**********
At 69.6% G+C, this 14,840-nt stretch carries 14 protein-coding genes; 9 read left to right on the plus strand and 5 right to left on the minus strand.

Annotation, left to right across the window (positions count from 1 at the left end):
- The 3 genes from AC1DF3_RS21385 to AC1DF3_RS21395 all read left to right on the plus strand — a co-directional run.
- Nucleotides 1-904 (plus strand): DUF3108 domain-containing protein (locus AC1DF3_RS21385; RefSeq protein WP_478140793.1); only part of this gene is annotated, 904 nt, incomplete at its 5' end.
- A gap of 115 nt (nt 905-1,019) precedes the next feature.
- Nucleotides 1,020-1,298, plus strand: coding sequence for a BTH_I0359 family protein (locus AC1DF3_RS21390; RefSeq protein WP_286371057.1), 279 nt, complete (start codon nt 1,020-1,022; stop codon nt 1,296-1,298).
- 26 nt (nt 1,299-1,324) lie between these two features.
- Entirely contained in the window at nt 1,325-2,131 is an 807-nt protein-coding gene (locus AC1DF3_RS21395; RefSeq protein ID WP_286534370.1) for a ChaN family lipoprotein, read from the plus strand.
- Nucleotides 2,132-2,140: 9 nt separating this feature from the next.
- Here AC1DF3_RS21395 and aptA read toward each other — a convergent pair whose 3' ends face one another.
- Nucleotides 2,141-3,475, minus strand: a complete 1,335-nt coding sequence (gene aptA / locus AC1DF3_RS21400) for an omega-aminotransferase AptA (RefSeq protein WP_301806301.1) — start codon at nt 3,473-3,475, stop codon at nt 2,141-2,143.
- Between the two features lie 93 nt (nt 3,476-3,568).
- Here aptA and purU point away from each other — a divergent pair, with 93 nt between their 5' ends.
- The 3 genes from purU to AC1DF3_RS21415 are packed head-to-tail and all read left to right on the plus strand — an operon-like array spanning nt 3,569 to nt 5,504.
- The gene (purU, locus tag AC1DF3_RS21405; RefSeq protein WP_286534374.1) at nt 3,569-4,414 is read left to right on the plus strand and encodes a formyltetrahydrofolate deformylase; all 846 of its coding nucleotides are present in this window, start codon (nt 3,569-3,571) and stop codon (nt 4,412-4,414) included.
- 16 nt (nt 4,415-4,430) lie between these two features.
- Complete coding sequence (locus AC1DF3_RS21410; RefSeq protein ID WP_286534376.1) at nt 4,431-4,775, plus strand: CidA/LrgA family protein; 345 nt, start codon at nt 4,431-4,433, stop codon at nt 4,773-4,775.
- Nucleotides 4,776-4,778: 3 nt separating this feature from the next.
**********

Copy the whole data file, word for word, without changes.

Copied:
At 69.6% G+C, this 14,840-nt stretch carries 14 protein-coding genes; 9 read left to right on the plus strand and 5 right to left on the minus strand.

Annotation, left to right across the window (positions count from 1 at the left end):
- The 3 genes from AC1DF3_RS21385 to AC1DF3_RS21395 all read left to right on the plus strand — a co-directional run.
- Nucleotides 1-904 (plus strand): DUF3108 domain-containing protein (locus AC1DF3_RS21385; RefSeq protein WP_478140793.1); only part of this gene is annotated, 904 nt, incomplete at its 5' end.
- A gap of 115 nt (nt 905-1,019) precedes the next feature.
- Nucleotides 1,020-1,298, plus strand: coding sequence for a BTH_I0359 family protein (locus AC1DF3_RS21390; RefSeq protein WP_286371057.1), 279 nt, complete (start codon nt 1,020-1,022; stop codon nt 1,296-1,298).
- 26 nt (nt 1,299-1,324) lie between these two features.
- Entirely contained in the window at nt 1,325-2,131 is an 807-nt protein-coding gene (locus AC1DF3_RS21395; RefSeq protein ID WP_286534370.1) for a ChaN family lipoprotein, read from the plus strand.
- Nucleotides 2,132-2,140: 9 nt separating this feature from the next.
- Here AC1DF3_RS21395 and aptA read toward each other — a convergent pair whose 3' ends face one another.
- Nucleotides 2,141-3,475, minus strand: a complete 1,335-nt coding sequence (gene aptA / locus AC1DF3_RS21400) for an omega-aminotransferase AptA (RefSeq protein WP_301806301.1) — start codon at nt 3,473-3,475, stop codon at nt 2,141-2,143.
- Between the two features lie 93 nt (nt 3,476-3,568).
- Here aptA and purU point away from each other — a divergent pair, with 93 nt between their 5' ends.
- The 3 genes from purU to AC1DF3_RS21415 are packed head-to-tail and all read left to right on the plus strand — an operon-like array spanning nt 3,569 to nt 5,504.
- The gene (purU, locus tag AC1DF3_RS21405; RefSeq protein WP_286534374.1) at nt 3,569-4,414 is read left to right on the plus strand and encodes a formyltetrahydrofolate deformylase; all 846 of its coding nucleotides are present in this window, start codon (nt 3,569-3,571) and stop codon (nt 4,412-4,414) included.
- 16 nt (nt 4,415-4,430) lie between these two features.
- Complete coding sequence (locus AC1DF3_RS21410; RefSeq protein ID WP_286534376.1) at nt 4,431-4,775, plus strand: CidA/LrgA family protein; 345 nt, start codon at nt 4,431-4,433, stop codon at nt 4,773-4,775.
- Nucleotides 4,776-4,778: 3 nt separating this feature from the next.